Sanctions continue to contaminate intra-GNU relations, and interaction between the GNU and the West. ZANU-PF has long claimed that ‘targeted’ sanctions are a camouflage for comprehensive sanctions against all Zimbabweans, and has peddled the fiction of a joint MDC-Western conspiracy to destroy Zimbabwe. But the West also has its own sanctions mythology. It is true that targeted sanctions are aimed at the ZANU-PF and military elite. But the collateral economic damage of Western disinvestment and demonisation of Zimbabwe has been high. Also, the 2001 US Zimbabwe Democracy and Recovery Act (ZIDERA) prevented international financial institutions from funding Zimbabwe. It should be repealed; and in fact the US Congress is currently debating this.

Coming Home

Despite the tensions, Zimbabwe’s relations with the West – and with the UK in particular – have improved. It is entirely feasible that Zimbabwe could be readmitted to the Commonwealth within the next two years. The UK High Commission in Harare now enjoys cordial relations with the government; Finance Minister Tendai Biti visited London recently and Morgan Tsvangirai is at the time of writing visiting Western capitals. One issue is the question of Zimbabwean refugees: Britain has the largest concentration of Zimbabweans outside southern Africa. Not all Zimbabweans in the UK are refugees, but many are registered as such. For years, Zimbabweans were subject to arbitrary deportation from the UK (this was stopped by the Asylum and Immigration Tribunal Country Guidance ruling of January 2008, which ruled that Zimbabweans were at risk if sent back). In 2009, there have been a number of deportations and there is currently great uncertainty among Zimbabwean refugees in the UK. The policy needs to be clarified.

Fewer Zimbabweans are leaving, but there is no ‘tide’ of return migration yet. This may be no bad thing; the cash-strapped economy cannot currently absorb a wave of permanent returnees. There is no doubt that the Zimbabwean disapora has a major role to play in rebuilding the country, but it is more useful for now for Zimbabwean professionals to be incrementally ‘re-immersed’ into the economy. Many Zimbabweans have made their careers outside the country and cannot quickly be uprooted. Unpaid or sponsored ‘short returns’ are a more practical immediate step, and this is already happening. As Zimbabwe stabilises, more and more Zimbabweans will return home permanently, but there also needs to be a plan for engaging with, and integrating, Zimbabwe’s diaspora.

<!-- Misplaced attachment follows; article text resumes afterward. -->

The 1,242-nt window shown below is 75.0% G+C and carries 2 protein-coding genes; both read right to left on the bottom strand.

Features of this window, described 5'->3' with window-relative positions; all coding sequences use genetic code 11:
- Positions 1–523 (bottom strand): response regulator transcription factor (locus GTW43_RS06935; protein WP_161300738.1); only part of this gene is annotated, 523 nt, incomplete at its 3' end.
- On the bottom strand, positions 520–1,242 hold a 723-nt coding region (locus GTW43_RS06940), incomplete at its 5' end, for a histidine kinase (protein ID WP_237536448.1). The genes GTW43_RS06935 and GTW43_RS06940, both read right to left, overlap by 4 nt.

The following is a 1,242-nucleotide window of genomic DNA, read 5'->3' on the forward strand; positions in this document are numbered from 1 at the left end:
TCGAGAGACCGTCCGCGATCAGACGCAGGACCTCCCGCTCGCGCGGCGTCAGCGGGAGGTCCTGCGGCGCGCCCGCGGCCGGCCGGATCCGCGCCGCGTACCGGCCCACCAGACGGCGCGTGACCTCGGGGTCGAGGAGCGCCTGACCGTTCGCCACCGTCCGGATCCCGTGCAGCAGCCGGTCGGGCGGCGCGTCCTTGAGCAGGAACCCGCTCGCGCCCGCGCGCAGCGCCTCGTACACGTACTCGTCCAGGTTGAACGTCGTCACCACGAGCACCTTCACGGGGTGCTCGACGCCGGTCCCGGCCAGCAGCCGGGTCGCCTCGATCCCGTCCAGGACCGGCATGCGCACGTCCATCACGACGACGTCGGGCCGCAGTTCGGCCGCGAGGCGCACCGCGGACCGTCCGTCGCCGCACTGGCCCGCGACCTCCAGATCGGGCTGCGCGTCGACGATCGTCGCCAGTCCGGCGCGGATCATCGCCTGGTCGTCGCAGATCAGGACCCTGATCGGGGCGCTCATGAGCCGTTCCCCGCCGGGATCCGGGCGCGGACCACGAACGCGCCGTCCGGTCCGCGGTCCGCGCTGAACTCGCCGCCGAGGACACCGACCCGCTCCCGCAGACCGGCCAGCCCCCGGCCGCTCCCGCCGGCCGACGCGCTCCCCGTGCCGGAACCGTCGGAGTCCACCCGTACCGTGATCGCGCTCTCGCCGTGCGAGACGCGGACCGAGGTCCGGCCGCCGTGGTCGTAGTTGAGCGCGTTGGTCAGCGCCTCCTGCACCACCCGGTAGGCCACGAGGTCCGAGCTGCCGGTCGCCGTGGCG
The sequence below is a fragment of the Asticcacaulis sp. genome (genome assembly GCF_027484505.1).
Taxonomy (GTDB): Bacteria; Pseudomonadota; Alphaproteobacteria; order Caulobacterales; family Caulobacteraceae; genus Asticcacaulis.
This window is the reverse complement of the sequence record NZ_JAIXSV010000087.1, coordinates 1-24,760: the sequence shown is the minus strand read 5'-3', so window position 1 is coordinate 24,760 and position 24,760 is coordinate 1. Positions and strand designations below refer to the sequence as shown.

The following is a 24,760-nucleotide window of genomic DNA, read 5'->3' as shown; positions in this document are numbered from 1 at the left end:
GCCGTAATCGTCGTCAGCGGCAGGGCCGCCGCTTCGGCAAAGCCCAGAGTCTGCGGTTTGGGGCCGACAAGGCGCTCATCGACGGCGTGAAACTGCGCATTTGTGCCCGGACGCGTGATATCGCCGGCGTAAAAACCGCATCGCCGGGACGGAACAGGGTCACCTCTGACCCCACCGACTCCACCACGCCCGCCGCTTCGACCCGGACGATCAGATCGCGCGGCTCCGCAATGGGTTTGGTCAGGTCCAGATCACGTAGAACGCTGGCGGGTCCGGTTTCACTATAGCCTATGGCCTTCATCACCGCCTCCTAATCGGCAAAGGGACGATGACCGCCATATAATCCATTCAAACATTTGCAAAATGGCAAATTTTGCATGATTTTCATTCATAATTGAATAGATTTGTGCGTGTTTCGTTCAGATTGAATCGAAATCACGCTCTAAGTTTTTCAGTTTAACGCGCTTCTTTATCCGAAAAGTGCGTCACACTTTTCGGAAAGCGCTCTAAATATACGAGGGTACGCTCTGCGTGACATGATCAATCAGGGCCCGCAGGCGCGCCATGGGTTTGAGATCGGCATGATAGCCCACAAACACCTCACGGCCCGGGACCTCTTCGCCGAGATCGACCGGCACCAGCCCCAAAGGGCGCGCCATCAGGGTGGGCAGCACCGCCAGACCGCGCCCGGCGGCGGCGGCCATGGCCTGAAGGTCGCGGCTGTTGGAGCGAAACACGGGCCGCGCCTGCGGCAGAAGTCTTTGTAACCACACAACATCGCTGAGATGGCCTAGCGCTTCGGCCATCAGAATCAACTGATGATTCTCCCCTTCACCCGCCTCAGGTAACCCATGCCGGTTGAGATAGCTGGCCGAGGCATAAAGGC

Security Sector Reform

The security sector remains ZANU-PF’s most formidable redoubt, but the Joint Operations Command (JOC – now operating as the Social Revolutionary Council) is a potential spoiler. The former JOC is a parallel nexus of power and has maintained loyalty to Mugabe (who is also the Commander in Chief of the Defence Forces). Opposition activists continue to be arrested, and farm invasions by war veterans, youth and police continue. There have been no prosecutions of the military and political leaders who ordered and committed the human rights abuses of the 1980s and post-2000 years. There will not be any major trials anytime soon; the GNU and the MDC in particular would be fatally undermined by the military cabal if it tried to trade peace for justice.

Still, the military grandees do not have the power they wielded in 2008, when the JOC became the de facto government. The military’s pre-eminence subverted ZANU-PF itself, and party moderates are not keen to have the party once again subsumed by the soldiers. The MDC shares the Home Affairs ministry with ZANU-PF. This ministry, which includes the police, has given the MDC groups a vital entrée into the security sector. Many middle and lower ranking personnel have called for a return to professional values through peacekeeping operations, and for the military to stay out of politics. Perhaps most importantly, the MDC, through its control of salaries, has been able to gain significant support of the soldiers by addressing ‘bread and butter’ issues such as pay and accommodation. Nevertheless, the security sector remains a powder keg, and there will need to be serious reform.

Conclusion

No one can have illusions about Zimbabwe’s fraught transition, and that is actually an asset for the GNU. The GNU was expected to fail; they have instead used the lowered expectations as an impetus for success. The challenges are immense and elections in 2010 will be the acid test of Zimbabwe’s recovery. But right now, after a decade as a symbol of Afro-pessimism, Zimbabwe is becoming the little engine that could.

Knox Chitiyo
Head, Africa Programme
RUSI